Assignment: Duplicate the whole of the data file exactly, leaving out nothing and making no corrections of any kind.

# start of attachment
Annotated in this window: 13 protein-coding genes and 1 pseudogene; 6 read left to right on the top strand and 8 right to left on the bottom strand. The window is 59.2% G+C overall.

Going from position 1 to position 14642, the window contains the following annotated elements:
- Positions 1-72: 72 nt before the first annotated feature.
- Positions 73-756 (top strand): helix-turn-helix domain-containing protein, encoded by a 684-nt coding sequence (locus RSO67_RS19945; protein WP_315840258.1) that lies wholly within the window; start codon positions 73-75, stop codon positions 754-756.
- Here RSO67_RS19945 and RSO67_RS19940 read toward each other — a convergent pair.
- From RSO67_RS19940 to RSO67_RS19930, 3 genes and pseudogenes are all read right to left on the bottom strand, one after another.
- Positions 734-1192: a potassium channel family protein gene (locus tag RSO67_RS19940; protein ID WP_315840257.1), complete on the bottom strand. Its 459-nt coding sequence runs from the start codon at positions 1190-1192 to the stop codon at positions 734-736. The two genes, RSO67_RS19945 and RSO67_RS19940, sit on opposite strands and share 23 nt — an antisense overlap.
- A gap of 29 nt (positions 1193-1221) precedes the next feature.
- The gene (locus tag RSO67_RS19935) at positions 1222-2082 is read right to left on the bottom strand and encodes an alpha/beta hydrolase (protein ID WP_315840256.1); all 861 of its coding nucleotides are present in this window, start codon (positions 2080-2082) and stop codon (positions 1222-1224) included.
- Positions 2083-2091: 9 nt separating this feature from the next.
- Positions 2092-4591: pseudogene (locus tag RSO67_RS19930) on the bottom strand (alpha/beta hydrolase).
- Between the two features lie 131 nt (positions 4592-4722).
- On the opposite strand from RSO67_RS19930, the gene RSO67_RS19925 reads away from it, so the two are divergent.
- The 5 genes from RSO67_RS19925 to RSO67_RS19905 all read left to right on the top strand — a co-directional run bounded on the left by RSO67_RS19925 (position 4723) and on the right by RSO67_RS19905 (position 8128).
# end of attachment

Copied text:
Annotated in this window: 13 protein-coding genes and 1 pseudogene; 6 read left to right on the top strand and 8 right to left on the bottom strand. The window is 59.2% G+C overall.

Going from position 1 to position 14642, the window contains the following annotated elements:
- Positions 1-72: 72 nt before the first annotated feature.
- Positions 73-756 (top strand): helix-turn-helix domain-containing protein, encoded by a 684-nt coding sequence (locus RSO67_RS19945; protein WP_315840258.1) that lies wholly within the window; start codon positions 73-75, stop codon positions 754-756.
- Here RSO67_RS19945 and RSO67_RS19940 read toward each other — a convergent pair.
- From RSO67_RS19940 to RSO67_RS19930, 3 genes and pseudogenes are all read right to left on the bottom strand, one after another.
- Positions 734-1192: a potassium channel family protein gene (locus tag RSO67_RS19940; protein ID WP_315840257.1), complete on the bottom strand. Its 459-nt coding sequence runs from the start codon at positions 1190-1192 to the stop codon at positions 734-736. The two genes, RSO67_RS19945 and RSO67_RS19940, sit on opposite strands and share 23 nt — an antisense overlap.
- A gap of 29 nt (positions 1193-1221) precedes the next feature.
- The gene (locus tag RSO67_RS19935) at positions 1222-2082 is read right to left on the bottom strand and encodes an alpha/beta hydrolase (protein ID WP_315840256.1); all 861 of its coding nucleotides are present in this window, start codon (positions 2080-2082) and stop codon (positions 1222-1224) included.
- Positions 2083-2091: 9 nt separating this feature from the next.
- Positions 2092-4591: pseudogene (locus tag RSO67_RS19930) on the bottom strand (alpha/beta hydrolase).
- Between the two features lie 131 nt (positions 4592-4722).
- On the opposite strand from RSO67_RS19930, the gene RSO67_RS19925 reads away from it, so the two are divergent.
- The 5 genes from RSO67_RS19925 to RSO67_RS19905 all read left to right on the top strand — a co-directional run bounded on the left by RSO67_RS19925 (position 4723) and on the right by RSO67_RS19905 (position 8128).